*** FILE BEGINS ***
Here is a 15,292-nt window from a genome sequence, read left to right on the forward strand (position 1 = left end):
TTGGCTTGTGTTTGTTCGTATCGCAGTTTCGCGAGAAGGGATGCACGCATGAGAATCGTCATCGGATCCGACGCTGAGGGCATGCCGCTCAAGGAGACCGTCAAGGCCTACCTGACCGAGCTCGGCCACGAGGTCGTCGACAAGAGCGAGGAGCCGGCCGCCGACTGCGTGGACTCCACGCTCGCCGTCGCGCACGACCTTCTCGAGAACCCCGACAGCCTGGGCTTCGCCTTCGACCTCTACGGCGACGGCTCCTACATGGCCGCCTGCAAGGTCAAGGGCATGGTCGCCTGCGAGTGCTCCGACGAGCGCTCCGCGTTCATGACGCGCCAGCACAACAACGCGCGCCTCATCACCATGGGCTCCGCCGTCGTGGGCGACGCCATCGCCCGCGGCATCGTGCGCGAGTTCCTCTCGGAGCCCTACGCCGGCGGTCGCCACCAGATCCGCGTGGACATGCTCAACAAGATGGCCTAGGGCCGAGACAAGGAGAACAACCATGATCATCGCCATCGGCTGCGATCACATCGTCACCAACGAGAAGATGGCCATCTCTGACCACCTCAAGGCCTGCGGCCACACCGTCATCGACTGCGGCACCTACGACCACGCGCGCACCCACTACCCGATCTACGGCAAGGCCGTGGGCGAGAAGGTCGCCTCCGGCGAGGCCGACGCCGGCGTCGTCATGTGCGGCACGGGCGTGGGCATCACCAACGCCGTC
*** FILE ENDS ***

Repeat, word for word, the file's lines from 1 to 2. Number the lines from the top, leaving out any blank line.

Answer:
Here is a 15,292-nt window from a genome sequence, read left to right on the forward strand (position 1 = left end):
TTGGCTTGTGTTTGTTCGTATCGCAGTTTCGCGAGAAGGGATGCACGCATGAGAATCGTCATCGGATCCGACGCTGAGGGCATGCCGCTCAAGGAGACCGTCAAGGCCTACCTGACCGAGCTCGGCCACGAGGTCGTCGACAAGAGCGAGGAGCCGGCCGCCGACTGCGTGGACTCCACGCTCGCCGTCGCGCACGACCTTCTCGAGAACCCCGACAGCCTGGGCTTCGCCTTCGACCTCTACGGCGACGGCTCCTACATGGCCGCCTGCAAGGTCAAGGGCATGGTCGCCTGCGAGTGCTCCGACGAGCGCTCCGCGTTCATGACGCGCCAGCACAACAACGCGCGCCTCATCACCATGGGCTCCGCCGTCGTGGGCGACGCCATCGCCCGCGGCATCGTGCGCGAGTTCCTCTCGGAGCCCTACGCCGGCGGTCGCCACCAGATCCGCGTGGACATGCTCAACAAGATGGCCTAGGGCCGAGACAAGGAGAACAACCATGATCATCGCCATCGGCTGCGATCACATCGTCACCAACGAGAAGATGGCCATCTCTGACCACCTCAAGGCCTGCGGCCACACCGTCATCGACTGCGGCACCTACGACCACGCGCGCACCCACTACCCGATCTACGGCAAGGCCGTGGGCGAGAAGGTCGCCTCCGGCGAGGCCGACGCCGGCGTCGTCATGTGCGGCACGGGCGTGGGCATCACCAACGCCGTC